The basket was toiled up as nurse undressed me from my shower and father and mother were otherwise occupied. That night, with my precious basket safely under my bed, I cleaned all the multi-colored oil pastels on an old shirt, and as soon as the house was ringing with silence, I locked my door and flicked on the lamp light, and started pressing the smooth colors into the paper to blend and make a picture of kissing colors on a relatively large piece of white paper. A thrill ran from my finger tips and along my arm, and made my palms tingle as I held the colorful sticks in my hand to the paper. I hid it underneath my bed just as a rosy sun was rising.
*
I was sixteen, and I was thought beautiful: for now, at this age, it was considered beautiful to be so pale of skin, so small of feet and hands, graceful to have tiny limbs and charming to have little strength for it was now considered ‘feminine’.
It was three weeks after I had turned sixteen and for dinner, father had brought over an ugly man with a bulging waist and shiny bald head who continually made ****** jokes at the dinner table while he believed I did not understand them. He was infamous for the two wives he had had (before they died from sickness), and how he not only hit them but kept other lovers too. Yet he was desirable for his vast richness. He leered at me obnoxiously, in an attempt to smile.
Father caught him looking at me, “She’s incredibly silent, never says a word of defiance and will be a most dutiful wife.”
“Yes, she is beautiful”
My heart froze and my brain was stimulated to work twice as fast. Him?! Him?! The man who’s wives were killed through an illness called ‘abuse, neglect and disloyalty?!’
I cast my eyelashes down in order to appear a calm, modest young lady while my heart hammered in fury, disgust and a rising hysterical panic. I shot a look at my mother whose left eyebrow was twitching as she stared down at her dinner plate, and I knew she was having the same thoughts as I.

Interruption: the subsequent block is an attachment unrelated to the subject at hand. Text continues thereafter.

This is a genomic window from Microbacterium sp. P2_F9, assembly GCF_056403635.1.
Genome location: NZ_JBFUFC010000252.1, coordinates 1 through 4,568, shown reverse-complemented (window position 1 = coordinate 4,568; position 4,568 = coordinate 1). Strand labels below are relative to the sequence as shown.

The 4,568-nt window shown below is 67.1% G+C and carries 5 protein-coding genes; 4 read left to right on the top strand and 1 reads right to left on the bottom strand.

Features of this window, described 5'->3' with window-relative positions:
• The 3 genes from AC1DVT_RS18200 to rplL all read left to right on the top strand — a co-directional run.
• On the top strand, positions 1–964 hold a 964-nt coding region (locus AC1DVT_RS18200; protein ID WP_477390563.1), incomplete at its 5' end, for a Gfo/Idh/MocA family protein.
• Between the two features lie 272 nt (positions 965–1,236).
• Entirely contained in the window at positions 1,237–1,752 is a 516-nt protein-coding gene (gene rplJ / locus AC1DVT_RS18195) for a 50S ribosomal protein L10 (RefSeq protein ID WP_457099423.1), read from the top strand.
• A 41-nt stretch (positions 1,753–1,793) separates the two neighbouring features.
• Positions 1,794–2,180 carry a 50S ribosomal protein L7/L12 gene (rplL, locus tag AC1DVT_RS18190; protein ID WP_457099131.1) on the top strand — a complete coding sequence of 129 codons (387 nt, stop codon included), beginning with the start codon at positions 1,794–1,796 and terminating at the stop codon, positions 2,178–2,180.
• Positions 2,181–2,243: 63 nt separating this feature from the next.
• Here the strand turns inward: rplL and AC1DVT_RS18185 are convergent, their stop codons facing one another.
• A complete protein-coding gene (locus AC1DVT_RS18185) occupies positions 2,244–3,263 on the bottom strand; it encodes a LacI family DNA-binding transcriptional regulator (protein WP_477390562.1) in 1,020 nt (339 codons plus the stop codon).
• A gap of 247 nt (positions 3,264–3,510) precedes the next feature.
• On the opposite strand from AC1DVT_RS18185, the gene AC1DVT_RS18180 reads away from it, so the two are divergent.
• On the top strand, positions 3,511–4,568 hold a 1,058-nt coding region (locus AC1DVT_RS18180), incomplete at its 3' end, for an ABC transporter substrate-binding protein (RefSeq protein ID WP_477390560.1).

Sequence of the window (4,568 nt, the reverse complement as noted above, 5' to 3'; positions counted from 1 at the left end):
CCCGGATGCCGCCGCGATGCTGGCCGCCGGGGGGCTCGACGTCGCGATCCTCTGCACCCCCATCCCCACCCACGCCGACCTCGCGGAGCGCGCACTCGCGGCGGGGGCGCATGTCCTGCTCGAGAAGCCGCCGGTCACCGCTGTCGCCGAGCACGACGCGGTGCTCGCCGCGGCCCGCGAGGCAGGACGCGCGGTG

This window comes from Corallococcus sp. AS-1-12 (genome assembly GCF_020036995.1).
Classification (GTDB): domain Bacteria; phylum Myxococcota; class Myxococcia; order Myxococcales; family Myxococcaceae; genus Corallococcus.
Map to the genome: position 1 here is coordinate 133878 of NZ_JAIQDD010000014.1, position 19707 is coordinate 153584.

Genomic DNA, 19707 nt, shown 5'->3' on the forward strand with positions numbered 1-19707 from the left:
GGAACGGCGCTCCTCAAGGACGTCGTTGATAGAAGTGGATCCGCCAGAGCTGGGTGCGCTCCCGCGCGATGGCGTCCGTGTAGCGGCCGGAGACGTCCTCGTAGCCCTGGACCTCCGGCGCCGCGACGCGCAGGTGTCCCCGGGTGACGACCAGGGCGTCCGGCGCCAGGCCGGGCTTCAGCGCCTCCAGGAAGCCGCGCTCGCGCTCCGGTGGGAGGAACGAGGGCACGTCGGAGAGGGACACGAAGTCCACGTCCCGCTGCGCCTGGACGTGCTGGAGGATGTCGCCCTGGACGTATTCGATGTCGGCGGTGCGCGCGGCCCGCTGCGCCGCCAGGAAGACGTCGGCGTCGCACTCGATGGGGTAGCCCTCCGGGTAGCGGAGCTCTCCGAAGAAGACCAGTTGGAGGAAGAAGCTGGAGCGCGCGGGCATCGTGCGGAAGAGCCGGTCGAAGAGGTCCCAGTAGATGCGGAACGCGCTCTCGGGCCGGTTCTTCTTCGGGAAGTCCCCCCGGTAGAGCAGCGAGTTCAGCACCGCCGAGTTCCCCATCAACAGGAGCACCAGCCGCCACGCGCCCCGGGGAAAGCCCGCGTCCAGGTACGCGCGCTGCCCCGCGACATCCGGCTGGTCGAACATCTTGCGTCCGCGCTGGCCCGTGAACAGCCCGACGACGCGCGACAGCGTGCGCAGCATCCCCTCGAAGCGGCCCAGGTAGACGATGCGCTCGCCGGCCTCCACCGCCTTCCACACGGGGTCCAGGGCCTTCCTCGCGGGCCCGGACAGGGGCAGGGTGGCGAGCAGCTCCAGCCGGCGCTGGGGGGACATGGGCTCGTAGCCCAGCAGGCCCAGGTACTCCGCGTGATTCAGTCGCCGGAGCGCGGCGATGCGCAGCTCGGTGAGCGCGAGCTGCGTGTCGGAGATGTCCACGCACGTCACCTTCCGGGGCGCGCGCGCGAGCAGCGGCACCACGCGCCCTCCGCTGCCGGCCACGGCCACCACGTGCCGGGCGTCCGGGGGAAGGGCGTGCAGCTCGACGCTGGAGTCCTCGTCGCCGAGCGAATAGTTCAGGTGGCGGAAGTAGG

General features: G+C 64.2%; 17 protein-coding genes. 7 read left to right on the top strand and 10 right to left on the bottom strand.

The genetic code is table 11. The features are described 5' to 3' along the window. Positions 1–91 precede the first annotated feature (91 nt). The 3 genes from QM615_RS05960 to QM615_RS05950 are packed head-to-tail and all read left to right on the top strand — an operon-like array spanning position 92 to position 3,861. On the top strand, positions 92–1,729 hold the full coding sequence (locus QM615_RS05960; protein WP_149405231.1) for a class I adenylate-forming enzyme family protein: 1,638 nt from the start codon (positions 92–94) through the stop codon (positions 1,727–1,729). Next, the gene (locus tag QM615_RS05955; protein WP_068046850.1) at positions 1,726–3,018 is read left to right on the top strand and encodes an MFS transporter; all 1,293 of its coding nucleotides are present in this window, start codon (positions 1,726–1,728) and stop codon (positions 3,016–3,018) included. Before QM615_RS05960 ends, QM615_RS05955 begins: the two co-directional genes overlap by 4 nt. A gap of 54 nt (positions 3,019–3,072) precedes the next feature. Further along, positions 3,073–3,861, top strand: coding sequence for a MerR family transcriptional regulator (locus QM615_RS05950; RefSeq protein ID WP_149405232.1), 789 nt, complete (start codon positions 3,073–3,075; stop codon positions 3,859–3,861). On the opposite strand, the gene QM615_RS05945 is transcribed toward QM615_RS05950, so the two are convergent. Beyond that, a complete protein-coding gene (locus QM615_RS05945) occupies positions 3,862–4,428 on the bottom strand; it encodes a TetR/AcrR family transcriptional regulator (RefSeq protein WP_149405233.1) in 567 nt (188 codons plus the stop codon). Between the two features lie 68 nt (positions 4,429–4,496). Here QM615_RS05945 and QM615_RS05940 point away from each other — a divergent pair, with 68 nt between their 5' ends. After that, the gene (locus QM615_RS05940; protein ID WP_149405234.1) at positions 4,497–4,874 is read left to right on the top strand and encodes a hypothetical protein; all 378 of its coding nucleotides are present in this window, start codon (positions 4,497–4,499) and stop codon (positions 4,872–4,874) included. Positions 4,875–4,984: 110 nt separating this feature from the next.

“I would be glad to have you as my son-in-law. You would have no trouble with her, and would be embraced with open arms into our family.”
They continued this path of talk through dinner while he eyeballed me in a way that made me cringe. I felt his foot nudge mine under the table and in haste tucked it under the chair with a little gasp. His eyes glittered at my gasp and I was furious with myself for letting him feel a rotten triumph. Though I had always felt an extremely strong dislike towards him from what I knew of him and sometimes saw of him with an immoral lady, something pushed in the pit of my tummy, and I knew it was pure hatred.
When mother tucked me in she was being strange. On closing my door she whispered, “I love you… so I wish you to know… don’t ever contradict men”

As I was secretly drawing a picture as I did every night till dawn, I heard my father’s voice roar in the dead of the night. In a sudden, I shoved my portrait under the bed and threw all my oil pastels into the basket, hid it, and switched the light off. I heard his voice roar again, accompanied by a thud. I was wild with fear as I crept to my door and pressed my ear against it, barely even shocked at my own daringness as my instinct, love, took over- my instinct of must knowing what was happening to my mother.
“How dare you say I’m wrong!?” there was another thud, and this time I heard a soft whimper. “She is worthless to me, not a son. And I will marry her off to a rich man who can actually benefit this family.” He roared.
There was a whisper which I strained to hear, “He will **** her”
“From the moment she was born she wasn’t made to live!” he yelled.
A hiss escaped my tongue and I coiled like a serpent, flinching as a thud was heard yet again and an immediate cry of pain escaped from both my lips and my mothers’.
A fire awoke inside me, burning my temples and my whole body and my eyes stung with hot tears; tears that burned my face as they splashed down. My whole body was shaking and my tightly squeezed eyes were going through spasms. I was no longer wild with fear, but with anger.
I turned my light back on and tugged my basket of oil pastels out. I yanked my portrait off from a thick of pile of different pictures I had drawn.